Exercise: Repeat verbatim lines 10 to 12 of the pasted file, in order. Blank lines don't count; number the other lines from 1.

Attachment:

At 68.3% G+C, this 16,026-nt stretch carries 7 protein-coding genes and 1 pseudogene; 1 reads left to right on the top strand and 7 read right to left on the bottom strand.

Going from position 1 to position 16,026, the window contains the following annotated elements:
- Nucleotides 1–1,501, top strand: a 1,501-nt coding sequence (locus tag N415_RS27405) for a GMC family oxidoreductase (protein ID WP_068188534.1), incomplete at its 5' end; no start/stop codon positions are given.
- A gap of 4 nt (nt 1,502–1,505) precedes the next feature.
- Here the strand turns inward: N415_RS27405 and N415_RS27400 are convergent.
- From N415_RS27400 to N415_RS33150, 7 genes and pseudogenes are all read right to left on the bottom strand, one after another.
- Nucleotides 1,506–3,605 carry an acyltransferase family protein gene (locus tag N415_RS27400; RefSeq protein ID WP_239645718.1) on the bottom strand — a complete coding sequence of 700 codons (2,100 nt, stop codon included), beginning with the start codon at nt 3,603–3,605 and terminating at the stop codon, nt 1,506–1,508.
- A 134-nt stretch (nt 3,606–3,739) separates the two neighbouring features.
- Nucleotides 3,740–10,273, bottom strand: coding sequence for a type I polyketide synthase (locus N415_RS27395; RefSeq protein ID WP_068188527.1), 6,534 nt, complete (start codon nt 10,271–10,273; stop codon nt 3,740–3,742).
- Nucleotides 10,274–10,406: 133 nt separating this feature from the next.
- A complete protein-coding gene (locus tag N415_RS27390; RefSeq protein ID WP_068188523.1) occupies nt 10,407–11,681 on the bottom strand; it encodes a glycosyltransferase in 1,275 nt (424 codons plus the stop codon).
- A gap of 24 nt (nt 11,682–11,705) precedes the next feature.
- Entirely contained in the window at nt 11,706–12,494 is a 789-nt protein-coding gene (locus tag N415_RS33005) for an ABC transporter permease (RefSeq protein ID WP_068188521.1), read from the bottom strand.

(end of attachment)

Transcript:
- Nucleotides 10,274–10,406: 133 nt separating this feature from the next.
- A complete protein-coding gene (locus tag N415_RS27390; RefSeq protein ID WP_068188523.1) occupies nt 10,407–11,681 on the bottom strand; it encodes a glycosyltransferase in 1,275 nt (424 codons plus the stop codon).
- A gap of 24 nt (nt 11,682–11,705) precedes the next feature.